BIOL 114
Biology Dept
Kenyon College
Homework 2

1.  (4 pts) Here is a coding strand of RNA:


Translate this strand to form a peptide, using the signals needed by a ribosome.


Mutate the strand so as to generate a nonsense mutation.  Show the new strand sequence, and the mutant peptide.  More than one answer is possible.


Mutate the strand to generate a frameshift.  Show the new strand sequence, and the mutant peptide.  More than one answer is possible.


2. (4 pts) Look up the description of amyotrophic lateral sclerosis (ALS). Based on the detailed description of the disease and its variations:

  • Why do different families show different versions of the disease?

  • Different families inherit different alleles of the gene, or defective alleles of different genes.  Defects in several different genes can cause the same disease.
  • Why do you think only 10% of cases are familial (inherited within families) whereas 90% of cases found in our population result from sporadic mutation events?

  • In most cases, the mutation event causes such a severe defect that the individual dies well before reproductive age.  Thus, most mutation events result in "sporadic cases."  The allele gets inherited only if it causes a relatively mild defect, such as a missense mutation resulting in a partly functional protein.
  • In cases of familial ALS, which kind of alleles (DNA structure) tend to show dominant inheritance? 

  • Deletions, inversions and frameshifts that knock out the gene tend to show dominant inheritance through haploinsufficiency.
    Which kind of alleles tend to show incomplete penetrance or late onset? 
    Smaller mutations such as missense may show incomplete penetrance or late onset.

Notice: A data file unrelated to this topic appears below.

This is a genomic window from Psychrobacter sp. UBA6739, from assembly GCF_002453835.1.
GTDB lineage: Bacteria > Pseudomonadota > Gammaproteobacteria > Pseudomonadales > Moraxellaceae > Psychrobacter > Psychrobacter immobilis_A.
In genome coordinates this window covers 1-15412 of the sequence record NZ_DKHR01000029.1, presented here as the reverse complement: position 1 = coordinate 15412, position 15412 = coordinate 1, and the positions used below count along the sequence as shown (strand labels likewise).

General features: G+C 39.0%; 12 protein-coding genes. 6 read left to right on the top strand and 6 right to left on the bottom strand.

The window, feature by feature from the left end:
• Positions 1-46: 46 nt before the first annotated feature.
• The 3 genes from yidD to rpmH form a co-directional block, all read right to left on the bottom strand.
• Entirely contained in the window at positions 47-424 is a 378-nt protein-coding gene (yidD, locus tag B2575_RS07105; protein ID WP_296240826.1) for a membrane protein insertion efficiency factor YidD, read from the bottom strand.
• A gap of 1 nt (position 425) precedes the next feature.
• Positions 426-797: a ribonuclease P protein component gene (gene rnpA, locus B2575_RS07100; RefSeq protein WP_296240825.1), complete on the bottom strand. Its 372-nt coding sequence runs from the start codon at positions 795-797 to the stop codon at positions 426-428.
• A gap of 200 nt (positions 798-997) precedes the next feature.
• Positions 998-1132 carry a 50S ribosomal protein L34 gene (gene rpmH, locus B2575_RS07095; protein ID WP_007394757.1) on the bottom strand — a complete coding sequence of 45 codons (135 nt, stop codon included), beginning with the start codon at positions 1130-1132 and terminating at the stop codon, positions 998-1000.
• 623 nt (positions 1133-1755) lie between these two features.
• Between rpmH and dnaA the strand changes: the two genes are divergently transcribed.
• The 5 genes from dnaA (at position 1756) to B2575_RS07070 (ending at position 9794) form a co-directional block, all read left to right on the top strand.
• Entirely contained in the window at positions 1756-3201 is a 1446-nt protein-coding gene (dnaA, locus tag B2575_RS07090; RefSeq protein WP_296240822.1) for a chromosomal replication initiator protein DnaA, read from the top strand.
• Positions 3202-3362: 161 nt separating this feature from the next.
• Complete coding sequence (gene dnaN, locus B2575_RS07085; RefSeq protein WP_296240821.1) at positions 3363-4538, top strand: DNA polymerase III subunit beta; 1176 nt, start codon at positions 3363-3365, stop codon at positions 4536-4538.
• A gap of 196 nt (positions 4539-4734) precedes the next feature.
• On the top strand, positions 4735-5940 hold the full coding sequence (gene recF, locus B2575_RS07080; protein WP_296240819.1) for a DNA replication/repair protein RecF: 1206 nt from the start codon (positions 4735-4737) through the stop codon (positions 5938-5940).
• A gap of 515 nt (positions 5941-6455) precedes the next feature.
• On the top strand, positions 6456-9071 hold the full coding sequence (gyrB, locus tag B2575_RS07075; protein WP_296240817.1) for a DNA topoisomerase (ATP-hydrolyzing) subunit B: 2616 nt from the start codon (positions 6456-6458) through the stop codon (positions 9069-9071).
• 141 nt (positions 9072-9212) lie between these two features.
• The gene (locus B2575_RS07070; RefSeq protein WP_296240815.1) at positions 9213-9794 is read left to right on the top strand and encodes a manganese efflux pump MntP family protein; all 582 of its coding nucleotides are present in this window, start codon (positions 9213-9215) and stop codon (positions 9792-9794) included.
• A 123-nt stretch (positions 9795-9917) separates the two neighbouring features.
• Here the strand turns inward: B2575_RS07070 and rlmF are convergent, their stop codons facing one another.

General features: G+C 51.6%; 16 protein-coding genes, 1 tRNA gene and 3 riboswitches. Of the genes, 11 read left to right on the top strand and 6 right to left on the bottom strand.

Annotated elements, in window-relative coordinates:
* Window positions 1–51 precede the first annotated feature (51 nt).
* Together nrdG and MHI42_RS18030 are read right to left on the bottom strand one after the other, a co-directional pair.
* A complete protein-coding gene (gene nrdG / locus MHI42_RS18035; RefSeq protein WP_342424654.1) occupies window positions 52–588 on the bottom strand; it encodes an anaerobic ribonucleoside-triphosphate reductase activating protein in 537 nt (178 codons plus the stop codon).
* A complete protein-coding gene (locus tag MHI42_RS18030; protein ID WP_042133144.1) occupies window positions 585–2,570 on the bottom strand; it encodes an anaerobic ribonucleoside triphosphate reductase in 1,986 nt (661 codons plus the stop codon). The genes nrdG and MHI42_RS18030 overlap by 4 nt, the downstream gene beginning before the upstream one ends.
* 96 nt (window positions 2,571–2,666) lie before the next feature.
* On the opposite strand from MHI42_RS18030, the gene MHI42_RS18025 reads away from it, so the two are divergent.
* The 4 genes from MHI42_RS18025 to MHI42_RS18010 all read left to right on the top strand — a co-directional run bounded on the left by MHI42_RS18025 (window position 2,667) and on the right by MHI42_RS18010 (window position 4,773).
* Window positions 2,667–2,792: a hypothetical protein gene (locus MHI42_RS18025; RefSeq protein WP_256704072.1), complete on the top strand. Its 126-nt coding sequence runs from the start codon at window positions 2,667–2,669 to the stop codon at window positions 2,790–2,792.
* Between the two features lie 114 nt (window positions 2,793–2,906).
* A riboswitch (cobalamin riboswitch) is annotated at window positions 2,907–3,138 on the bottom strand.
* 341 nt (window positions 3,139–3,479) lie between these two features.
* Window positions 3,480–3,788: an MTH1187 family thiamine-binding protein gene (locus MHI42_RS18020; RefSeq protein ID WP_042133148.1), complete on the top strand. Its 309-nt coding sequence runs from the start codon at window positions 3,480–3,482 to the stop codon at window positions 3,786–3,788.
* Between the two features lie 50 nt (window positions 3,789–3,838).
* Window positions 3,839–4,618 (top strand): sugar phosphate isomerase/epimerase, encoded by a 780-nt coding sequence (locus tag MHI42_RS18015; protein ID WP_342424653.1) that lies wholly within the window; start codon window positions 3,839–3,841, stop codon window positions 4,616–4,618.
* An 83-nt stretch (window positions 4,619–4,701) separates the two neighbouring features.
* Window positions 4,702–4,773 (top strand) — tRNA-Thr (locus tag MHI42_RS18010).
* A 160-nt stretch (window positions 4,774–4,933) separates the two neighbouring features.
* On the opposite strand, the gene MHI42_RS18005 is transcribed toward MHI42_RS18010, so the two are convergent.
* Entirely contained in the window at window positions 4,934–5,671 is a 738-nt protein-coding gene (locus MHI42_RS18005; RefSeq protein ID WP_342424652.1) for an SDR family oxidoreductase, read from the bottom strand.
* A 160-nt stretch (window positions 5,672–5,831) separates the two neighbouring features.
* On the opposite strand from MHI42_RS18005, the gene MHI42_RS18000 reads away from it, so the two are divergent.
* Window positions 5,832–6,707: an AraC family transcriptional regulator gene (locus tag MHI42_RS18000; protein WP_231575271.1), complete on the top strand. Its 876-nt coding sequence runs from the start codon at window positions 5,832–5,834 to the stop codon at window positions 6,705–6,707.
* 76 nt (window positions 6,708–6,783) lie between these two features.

Why do you think this is so?
    The partially functional protein is available.  Whether its function is good enough may depend upon other variables in the patient's physiology.

    About X-linkage:  Only one family, out of many studied, showed an an X-linked gene causing ALS.  All the others chromosomes are clearly stated to be autosomal (for example chromosome 11 or 21). 

3.  (2 pts) Your father has been diagnosed with familial ALS at age forty. 
Do you choose to get tested for the disease? 
Explain your decision.  No one answer is "right;" what counts is the thoughtfulness of your reasoning. 

Reasons to get tested:

  • There is 50% chance you don't have it, and can live your life not worrying about it.
  • If you do have the allele, you can plan ahead to do things you want to do, and keep track of new medical developments for prevention and treatment.
  • You can make decisions about having children, and about informing other relatives.
Reasons NOT to get tested:
  • Once you know you have the disease, it becomes a "preexisting condition" for insurance.  Insurers may refuse to provide coverage.
  • Employers and associates may find out; depending on your career and life style, this may or may not be important to you.
  • You may prefer living without the knowledge, since the disease is something that cannot be prevented at this time.

4. (Bonus question, optional, 1 pt) The OMIM site for ALS describes a transgenic mouse model for the purpose of testing therapies for this disease. Explain what you think about generating and maintaining an ALS mouse line. No one answer is "right."

Most people accept the fact that our society condones many forms of pain and harm to animals, from slaughter for food to experimental research. At the same time, organizations try to minimize (SPCA) or eliminate harm to animals (PETA). The Federal Animal Welfare Act regulates treatment of animals so as to avoid "unnecessary" suffering. But maintaining a line such as ALS mice requires continual breeding of newly diseased animals, whether or not they are being studied at a given time. The question of breeding animals deliberately to experience genetically determined suffering is a new issue that receives relatively little attention, but will be a growing issue as growing numbers of "defective" organisms are bred.